Donal Skinner, Department Head
428 Biological Sciences Building
Phone: (307) 766-4207, FAX: (307) 766-5625
MERAV BEN-DAVID, B.S. Tel Aviv University 1984; M.S. 1988; Ph.D. University of Alaska 1996; Professor of Zoology and Physiology 2010, 2000.
CRAIG W. BENKMAN, B.A. University of California at Berkeley 1978; M.S. Northern Arizona Sate University 1981; Ph.D. State University of New York at Albany 1985; Robert Berry Professor of Ecology, Professor of Zoology and Physiology 2004.
HAROLD L. BERGMAN, B.A. Eastern Michigan University 1968; M.S. 1971; Ph.D. Michigan State University 1973; Director SENR/IENR 1997; Professor of Zoology and Physiology 1984, 1975.
FRANCIS W. FLYNN, B.A. University of Colorado, Boulder 1973; M.A. Northern Arizona University 1977; Ph.D. Kansas State University 1981; Professor of Zoology and Physiology 2001.
WILLIAM A. GERN, B.A. Western State College 1971; M.A. 1973; Ph.D. University of Colorado at Boulder 1976; Professor of Zoology and Physiology 1989, 1979.
ROBERT O. HALL JR., B.S. Cornell University 1989; Ph.D. University of Georgia 1996; Professor of Zoology and Physiology 2010, 1998.
PAULA M. LUTZ, B.S. University of Missouri-Rolla 1976; Ph.D. Duke University 1981; Dean, College of Arts and Sciences 2013; Professor of Zoology and Physiology 2013.
CARLOS MARTINEZ del RIO, B.Sc. Universidad National de Mexico 1984; Ph.D. University of Florida 1990; Professor of Zoology and Physiology 2004, 2000.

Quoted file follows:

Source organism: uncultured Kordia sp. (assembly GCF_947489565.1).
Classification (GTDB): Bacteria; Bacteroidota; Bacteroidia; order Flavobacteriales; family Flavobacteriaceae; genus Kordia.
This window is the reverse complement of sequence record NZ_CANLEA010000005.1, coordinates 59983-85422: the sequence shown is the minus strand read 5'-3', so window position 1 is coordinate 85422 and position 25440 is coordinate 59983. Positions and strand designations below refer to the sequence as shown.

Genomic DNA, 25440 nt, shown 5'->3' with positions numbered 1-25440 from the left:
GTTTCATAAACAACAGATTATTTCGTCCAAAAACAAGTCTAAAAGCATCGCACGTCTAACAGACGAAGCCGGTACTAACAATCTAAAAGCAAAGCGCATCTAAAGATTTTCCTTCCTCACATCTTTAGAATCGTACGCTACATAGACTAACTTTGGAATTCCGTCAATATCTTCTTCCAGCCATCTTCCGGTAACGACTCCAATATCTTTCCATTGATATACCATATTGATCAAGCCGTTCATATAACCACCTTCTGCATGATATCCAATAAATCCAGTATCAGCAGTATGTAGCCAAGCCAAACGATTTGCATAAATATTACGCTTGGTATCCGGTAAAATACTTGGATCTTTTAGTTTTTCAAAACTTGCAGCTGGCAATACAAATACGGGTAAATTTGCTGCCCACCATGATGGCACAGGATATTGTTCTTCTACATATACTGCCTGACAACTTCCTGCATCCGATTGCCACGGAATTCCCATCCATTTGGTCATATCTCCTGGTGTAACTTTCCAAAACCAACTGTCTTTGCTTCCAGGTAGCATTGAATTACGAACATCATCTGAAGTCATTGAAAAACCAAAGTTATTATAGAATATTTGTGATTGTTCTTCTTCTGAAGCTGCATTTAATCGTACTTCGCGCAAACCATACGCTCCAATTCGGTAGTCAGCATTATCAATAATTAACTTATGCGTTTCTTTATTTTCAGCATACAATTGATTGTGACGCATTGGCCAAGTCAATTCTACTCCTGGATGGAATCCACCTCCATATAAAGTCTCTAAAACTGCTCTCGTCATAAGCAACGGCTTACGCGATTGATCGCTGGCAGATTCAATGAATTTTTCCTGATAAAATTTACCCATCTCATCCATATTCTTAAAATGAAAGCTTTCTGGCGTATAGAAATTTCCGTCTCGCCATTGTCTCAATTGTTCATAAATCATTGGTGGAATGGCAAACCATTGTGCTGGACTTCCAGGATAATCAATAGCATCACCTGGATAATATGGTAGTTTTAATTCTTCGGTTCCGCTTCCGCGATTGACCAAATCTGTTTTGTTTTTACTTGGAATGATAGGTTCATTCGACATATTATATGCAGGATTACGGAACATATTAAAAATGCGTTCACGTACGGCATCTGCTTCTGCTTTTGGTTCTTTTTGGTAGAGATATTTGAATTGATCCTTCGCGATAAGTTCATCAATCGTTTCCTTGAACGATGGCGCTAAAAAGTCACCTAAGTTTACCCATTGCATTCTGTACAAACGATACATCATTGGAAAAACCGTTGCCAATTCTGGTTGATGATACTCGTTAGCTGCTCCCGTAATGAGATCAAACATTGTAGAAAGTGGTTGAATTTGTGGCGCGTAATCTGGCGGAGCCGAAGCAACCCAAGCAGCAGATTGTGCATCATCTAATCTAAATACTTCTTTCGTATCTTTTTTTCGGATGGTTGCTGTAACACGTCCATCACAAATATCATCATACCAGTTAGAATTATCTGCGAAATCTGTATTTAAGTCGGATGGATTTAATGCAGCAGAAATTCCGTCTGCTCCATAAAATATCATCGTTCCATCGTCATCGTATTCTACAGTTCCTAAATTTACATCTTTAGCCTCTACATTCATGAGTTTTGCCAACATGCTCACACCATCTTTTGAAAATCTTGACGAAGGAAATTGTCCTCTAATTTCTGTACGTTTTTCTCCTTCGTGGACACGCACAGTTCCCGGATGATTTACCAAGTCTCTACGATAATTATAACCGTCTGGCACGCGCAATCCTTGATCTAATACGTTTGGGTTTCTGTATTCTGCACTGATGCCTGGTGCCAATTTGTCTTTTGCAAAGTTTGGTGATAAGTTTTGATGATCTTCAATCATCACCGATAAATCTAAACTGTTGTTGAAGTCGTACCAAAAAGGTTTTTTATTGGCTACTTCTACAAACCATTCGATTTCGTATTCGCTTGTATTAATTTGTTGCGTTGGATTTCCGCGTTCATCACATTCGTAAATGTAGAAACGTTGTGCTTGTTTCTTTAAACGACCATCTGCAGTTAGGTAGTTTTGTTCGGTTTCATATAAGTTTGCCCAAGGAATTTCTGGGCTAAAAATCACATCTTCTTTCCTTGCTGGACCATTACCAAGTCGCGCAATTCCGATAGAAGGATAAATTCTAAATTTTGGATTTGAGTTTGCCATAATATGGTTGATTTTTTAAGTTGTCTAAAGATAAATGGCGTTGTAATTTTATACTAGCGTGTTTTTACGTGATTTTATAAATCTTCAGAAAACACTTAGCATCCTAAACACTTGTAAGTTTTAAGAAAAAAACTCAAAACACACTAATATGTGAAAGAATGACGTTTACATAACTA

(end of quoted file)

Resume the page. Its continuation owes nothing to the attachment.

DAVID B. MCDONALD, A.B. Harvard College 1973; Ph.D. University of Arizona 1987; Professor of Zoology and Physiology 2010, 1996.
FRANK J. RAHEL, B.A. Kenyon College 1974; M.S. University of Wisconsin 1977; Ph.D. 1982; Professor of Zoology and Physiology 1998, 1985.
ROBERT S. SEVILLE, B.S. San Diego State University 1981; M.S. University of Wyoming 1987; Ph.D. 1992; Professor of Zoology and Physiology 2011, 1995.
DONAL C. SKINNER, B.S. Rhodes University 1987, B.S. University of the Witwatersrand 1988; Ph.D. University of Cambridge 1993; Professor of Zoology and Physiology 2012.
QIAN-QUAN SUN, B.Sc. Shandong Normal University 1990; M.S. 1993; Ph.D. St. Andrews University 1998; Professor of Zoology and Physiology 2016, 2004.
ANNA D. CHALFOUN, B.A. Smith College 1995; M.S. University of Missouri-Columbia 2000; Ph.D. University of Montana-Missoula 2006; Associate Professor of Zoology and Physiology 2016, 2011.
MICHAEL E. DILLON, B.S. University of Texas, Austin 1998; Ph.D. University of Washington 2005; Associate Professor of Zoology and Physiology 2015, 2009.
JACOB R. GOHEEN, B.S. Kansas State University 1998; M.S. Purdue University 2002; Ph.D. University of New Mexico 2006; Associate Professor of Zoology and Physiology 2015, 2010.
MATTHEW J. KAUFFMAN, B.A. University of Oregon 1992; Ph.D. University of California, Santa Cruz 2003; Associate Professor of Zoology and Physiology 2014, 2006.
JONATHAN F. PRATHER, B.S. University of Virginia 1995; Ph.D. Emory University 2001; Associate Professor of Zoology and Physiology 2015, 2009.
CHARLES J. WOODBURY, B.S. Arizona State University 1982; Ph.D. State University of New York at Stony Brook 1989; Associate Professor of Zoology and Physiology 2008, 2003.
SARAH BENSON-AMRAM, B.A. Cornell University 2001; Ph.D. Dual Degree Michigan State University 2011; Assistant Professor of Zoology and Physiology 2014.
MATTHEW D. CARLING, B.S. University of Michigan 1997; M.S. University of Idaho 2002; Ph.D. Louisiana State University 2008; Assistant Professor of Zoology and Physiology 2011.
BRIAN D. CHERRINGTON, B.A. Washington University 1996; M.S. Colorado State University 2001; Ph.D. 2005; Assistant Professor of Zoology and Physiology 2011.